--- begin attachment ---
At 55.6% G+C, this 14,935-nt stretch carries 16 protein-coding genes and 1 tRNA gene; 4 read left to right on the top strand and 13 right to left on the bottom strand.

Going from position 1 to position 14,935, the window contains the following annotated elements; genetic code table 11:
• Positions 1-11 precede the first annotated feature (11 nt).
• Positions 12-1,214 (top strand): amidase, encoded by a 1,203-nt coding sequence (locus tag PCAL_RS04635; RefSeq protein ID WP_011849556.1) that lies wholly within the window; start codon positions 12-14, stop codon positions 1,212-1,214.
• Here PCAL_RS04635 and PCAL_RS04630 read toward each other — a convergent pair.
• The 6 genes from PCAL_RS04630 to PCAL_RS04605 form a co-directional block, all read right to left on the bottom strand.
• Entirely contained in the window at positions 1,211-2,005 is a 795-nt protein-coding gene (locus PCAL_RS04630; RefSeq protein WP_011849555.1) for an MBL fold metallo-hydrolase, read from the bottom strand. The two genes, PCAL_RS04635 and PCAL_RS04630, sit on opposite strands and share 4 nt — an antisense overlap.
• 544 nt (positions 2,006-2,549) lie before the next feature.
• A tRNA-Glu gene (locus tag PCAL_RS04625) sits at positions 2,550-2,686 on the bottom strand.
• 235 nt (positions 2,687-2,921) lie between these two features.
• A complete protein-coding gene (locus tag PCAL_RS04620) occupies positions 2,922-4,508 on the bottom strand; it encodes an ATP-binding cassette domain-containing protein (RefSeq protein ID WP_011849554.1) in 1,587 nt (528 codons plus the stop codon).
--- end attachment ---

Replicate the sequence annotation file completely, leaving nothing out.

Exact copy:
At 55.6% G+C, this 14,935-nt stretch carries 16 protein-coding genes and 1 tRNA gene; 4 read left to right on the top strand and 13 right to left on the bottom strand.

Going from position 1 to position 14,935, the window contains the following annotated elements; genetic code table 11:
• Positions 1-11 precede the first annotated feature (11 nt).
• Positions 12-1,214 (top strand): amidase, encoded by a 1,203-nt coding sequence (locus tag PCAL_RS04635; RefSeq protein ID WP_011849556.1) that lies wholly within the window; start codon positions 12-14, stop codon positions 1,212-1,214.
• Here PCAL_RS04635 and PCAL_RS04630 read toward each other — a convergent pair.
• The 6 genes from PCAL_RS04630 to PCAL_RS04605 form a co-directional block, all read right to left on the bottom strand.
• Entirely contained in the window at positions 1,211-2,005 is a 795-nt protein-coding gene (locus PCAL_RS04630; RefSeq protein WP_011849555.1) for an MBL fold metallo-hydrolase, read from the bottom strand. The two genes, PCAL_RS04635 and PCAL_RS04630, sit on opposite strands and share 4 nt — an antisense overlap.
• 544 nt (positions 2,006-2,549) lie before the next feature.
• A tRNA-Glu gene (locus tag PCAL_RS04625) sits at positions 2,550-2,686 on the bottom strand.
• 235 nt (positions 2,687-2,921) lie between these two features.
• A complete protein-coding gene (locus tag PCAL_RS04620) occupies positions 2,922-4,508 on the bottom strand; it encodes an ATP-binding cassette domain-containing protein (RefSeq protein ID WP_011849554.1) in 1,587 nt (528 codons plus the stop codon).